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January 17, 2011

Vietnamese Galantine - Boneless Stuffed Chicken

This is a Vietnamese dish similar to the French galantine but not in taste. This delicacy is actually sold in Vietnamese markets in the same way charcuterie or cold cuts are sold in other countries. Served as an appetizer or side dish with a sauce called Nuoc Cham. I have seen it sliced and arranged attractively on a plater of lettuce with tomatoes and radish roses. It was served with rice and also French bread. The  Nuoc Cham is made with 1 hot red chili pepper, 1 garlic clove and 2 teaspoonful of muscovado sugar pounded together into a paste and mashed with 1/4 of lime, juice and pulp. Dilute with 2 1/2 tablespoon of water and season nicely with fish sauce. I usually make more sauce whenever I'm serving the whole chicken.


This exciting sauce is often if not always served just like salt and pepper at every Vietnamese meal. If you have not tried this yet, make it to suit your taste, gradually adding the ingredients sparingly. It's best enjoyed when made fresh.
To make the stuffed chicken you will need the meat of 4 chicken legs with thigh chopped in big cubes and marinate with chopped 4 garlic cloves and 2 shallots, 1 1/2 tsp. salt, 1 1/2 tsp. fish sauce, 1 tsp. granulated sugar and 1/2 tsp. black pepper. The marinated chicken will be stuffed in a 3 pound boneless chicken sewn and steamed for an hour.

Bone the chicken the easiest way you know how and stuff the bird and seal with twine or skewer. I use bamboo skewers because they are easier to removed when cooked.
Steam the chicken for an hour on high heat. Make sure to line the steamer with any vegetable leaves to prevent skin from sticking at the bottom. When cooked, let cool completely before slicing. Plate it with the garnish the way you like. I arrange it the way I remembered it presented to the table the first time I tasted this.


 Serve with lettuce, tomatoes and cucumbers or radishes. The best way to eat this by wrapping and dipping everything in Nuoc Cham.

                                                                              Enjoy!

21 comments:

  1. I have made a note of this recipe it sounds so delicious. Just wish I had the patience to try and do the radishes the way you have done them. Thanks you for this one. Diane

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  2. Beautiful flowers radish, great recipe, wonderful food...it's bookmarked by me... ^_^ I can finish it with 1 plate hot steamed rice ^_^

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  3. Sounds really good! I'd love to learn how to bone the whole chicken!
    Love the art on the radishes!

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  4. That sauce sounds so wonderful - will definitely need to try that. I have yet to debone a chicken (am a lazybones). But your artful creation is inspiring me to take the next step.

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  5. how did you manage to slice the chicken so neat and uniform? are you a butcher by day and a blogger by night?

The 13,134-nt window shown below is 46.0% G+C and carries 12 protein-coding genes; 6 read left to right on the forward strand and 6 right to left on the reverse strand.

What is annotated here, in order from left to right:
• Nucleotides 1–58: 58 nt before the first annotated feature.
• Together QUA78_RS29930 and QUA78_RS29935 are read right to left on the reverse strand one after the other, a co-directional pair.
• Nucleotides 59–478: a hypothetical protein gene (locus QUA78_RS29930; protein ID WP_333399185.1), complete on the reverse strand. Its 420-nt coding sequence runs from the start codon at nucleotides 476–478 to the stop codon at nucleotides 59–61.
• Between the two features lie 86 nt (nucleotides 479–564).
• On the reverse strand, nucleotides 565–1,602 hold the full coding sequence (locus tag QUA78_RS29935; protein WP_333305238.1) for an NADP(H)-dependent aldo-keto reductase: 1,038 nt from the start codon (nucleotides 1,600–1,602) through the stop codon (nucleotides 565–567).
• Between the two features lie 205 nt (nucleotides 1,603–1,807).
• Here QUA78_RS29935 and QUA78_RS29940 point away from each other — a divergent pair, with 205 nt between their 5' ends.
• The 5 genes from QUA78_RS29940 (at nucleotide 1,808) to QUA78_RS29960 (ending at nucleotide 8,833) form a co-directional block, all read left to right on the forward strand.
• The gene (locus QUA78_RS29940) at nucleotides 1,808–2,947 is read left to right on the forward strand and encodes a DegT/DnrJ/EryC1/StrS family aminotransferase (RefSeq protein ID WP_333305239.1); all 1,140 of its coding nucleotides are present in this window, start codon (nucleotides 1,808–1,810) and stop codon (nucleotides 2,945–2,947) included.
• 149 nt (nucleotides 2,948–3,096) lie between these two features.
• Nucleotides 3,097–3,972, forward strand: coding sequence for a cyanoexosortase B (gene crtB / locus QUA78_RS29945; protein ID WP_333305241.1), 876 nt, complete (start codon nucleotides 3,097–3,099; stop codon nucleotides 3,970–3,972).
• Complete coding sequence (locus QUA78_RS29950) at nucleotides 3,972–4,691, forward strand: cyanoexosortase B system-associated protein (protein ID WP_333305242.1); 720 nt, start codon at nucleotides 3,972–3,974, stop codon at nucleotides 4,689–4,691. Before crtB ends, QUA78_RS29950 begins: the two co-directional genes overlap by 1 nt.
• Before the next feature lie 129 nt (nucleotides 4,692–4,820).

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  6. Wonderful explanation.....and your radish????.... So Elegant!!.....Perfect!!......Abrazotes, Marcela

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  7. very good idea!!! slurp!!! :-D

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  8. Delicious and beautiful dish. Love the way you craved raddish

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  9. I love this food ...and your presentations are so beatiful every time.

    Delicioussssssss!!!

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  10. you attention to detail makes whatever dish you make apleasure to look at and eat, the best.

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  11. delicious chicken and outstanding presentation as always....love those cute little radishes...

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  12. I have had this before! Yours looks and sounds wonderful! Beautiful radishes...beautiful flavors and beautiful presentation!

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  13. Siempre es una delicia visitar tú cocina que rico pollo.

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  14. Que delicia es ver este plato de `pollo relleno ... que bien presentado y la presentacion estupenda ...BssssMARIMI

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  15. I love the sound of this sauce and the entire dish looks so beautiful :)

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  16. The sauce had me. The chicken is beautiful.
    And I love your radish garnish!
    Thank you for the beauty you share!

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  17. Un piatto saporito e bellissimo a vedersi, complimenti per la splendida presentazione. Ciao da Simona e Claudia

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  18. An award is waiting for you at:
    http://jasnaskitchencreations.blogspot.com/2011/01/nagrade-awards.html

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  19. This comment has been removed by the author.

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  20. This brought back beautiful memories of my mother making this delicacy for Tet! I think she stayed a little more true to the French recipe...less spicy, but more peas, whole pepper corns, and believe or not, slices of pig ears in the stuffing. Thank you.

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Art is in the Kitchen

Art is in the Kitchen
Arthur Escoto

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Napa, California, United States